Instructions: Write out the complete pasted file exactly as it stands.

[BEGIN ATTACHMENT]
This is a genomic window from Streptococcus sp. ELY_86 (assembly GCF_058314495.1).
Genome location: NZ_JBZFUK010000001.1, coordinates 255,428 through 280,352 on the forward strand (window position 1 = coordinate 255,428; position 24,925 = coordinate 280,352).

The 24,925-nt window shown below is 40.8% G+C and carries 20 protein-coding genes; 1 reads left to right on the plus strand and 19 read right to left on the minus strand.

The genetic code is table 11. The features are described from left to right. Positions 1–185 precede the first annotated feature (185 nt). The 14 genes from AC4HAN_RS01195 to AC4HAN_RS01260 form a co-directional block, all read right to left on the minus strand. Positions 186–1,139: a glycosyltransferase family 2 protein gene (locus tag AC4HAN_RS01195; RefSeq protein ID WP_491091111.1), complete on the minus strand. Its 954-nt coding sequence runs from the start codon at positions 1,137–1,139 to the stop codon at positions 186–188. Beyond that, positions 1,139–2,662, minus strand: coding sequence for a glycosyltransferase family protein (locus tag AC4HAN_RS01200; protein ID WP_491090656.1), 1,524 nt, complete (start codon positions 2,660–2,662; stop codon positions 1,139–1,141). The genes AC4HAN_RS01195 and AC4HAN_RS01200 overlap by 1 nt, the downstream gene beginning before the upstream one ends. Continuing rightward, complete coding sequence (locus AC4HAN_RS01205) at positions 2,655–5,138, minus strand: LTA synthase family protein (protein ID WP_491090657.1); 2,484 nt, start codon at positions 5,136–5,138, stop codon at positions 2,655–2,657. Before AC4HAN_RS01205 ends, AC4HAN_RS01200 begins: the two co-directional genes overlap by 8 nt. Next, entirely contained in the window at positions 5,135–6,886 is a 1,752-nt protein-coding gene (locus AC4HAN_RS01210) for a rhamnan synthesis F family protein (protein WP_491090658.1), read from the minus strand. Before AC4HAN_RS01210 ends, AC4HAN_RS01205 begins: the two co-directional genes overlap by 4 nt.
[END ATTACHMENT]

This is a genomic window from Streptococcus sp. ELY_86 (assembly GCF_058314495.1).
Genome location: NZ_JBZFUK010000001.1, coordinates 255,428 through 280,352 on the forward strand (window position 1 = coordinate 255,428; position 24,925 = coordinate 280,352).

The 24,925-nt window shown below is 40.8% G+C and carries 20 protein-coding genes; 1 reads left to right on the plus strand and 19 read right to left on the minus strand.

The genetic code is table 11. The features are described from left to right. Positions 1–185 precede the first annotated feature (185 nt). The 14 genes from AC4HAN_RS01195 to AC4HAN_RS01260 form a co-directional block, all read right to left on the minus strand. Positions 186–1,139: a glycosyltransferase family 2 protein gene (locus tag AC4HAN_RS01195; RefSeq protein ID WP_491091111.1), complete on the minus strand. Its 954-nt coding sequence runs from the start codon at positions 1,137–1,139 to the stop codon at positions 186–188. Beyond that, positions 1,139–2,662, minus strand: coding sequence for a glycosyltransferase family protein (locus tag AC4HAN_RS01200; protein ID WP_491090656.1), 1,524 nt, complete (start codon positions 2,660–2,662; stop codon positions 1,139–1,141). The genes AC4HAN_RS01195 and AC4HAN_RS01200 overlap by 1 nt, the downstream gene beginning before the upstream one ends. Continuing rightward, complete coding sequence (locus AC4HAN_RS01205) at positions 2,655–5,138, minus strand: LTA synthase family protein (protein ID WP_491090657.1); 2,484 nt, start codon at positions 5,136–5,138, stop codon at positions 2,655–2,657. Before AC4HAN_RS01205 ends, AC4HAN_RS01200 begins: the two co-directional genes overlap by 8 nt. Next, entirely contained in the window at positions 5,135–6,886 is a 1,752-nt protein-coding gene (locus AC4HAN_RS01210) for a rhamnan synthesis F family protein (protein WP_491090658.1), read from the minus strand. Before AC4HAN_RS01210 ends, AC4HAN_RS01205 begins: the two co-directional genes overlap by 4 nt.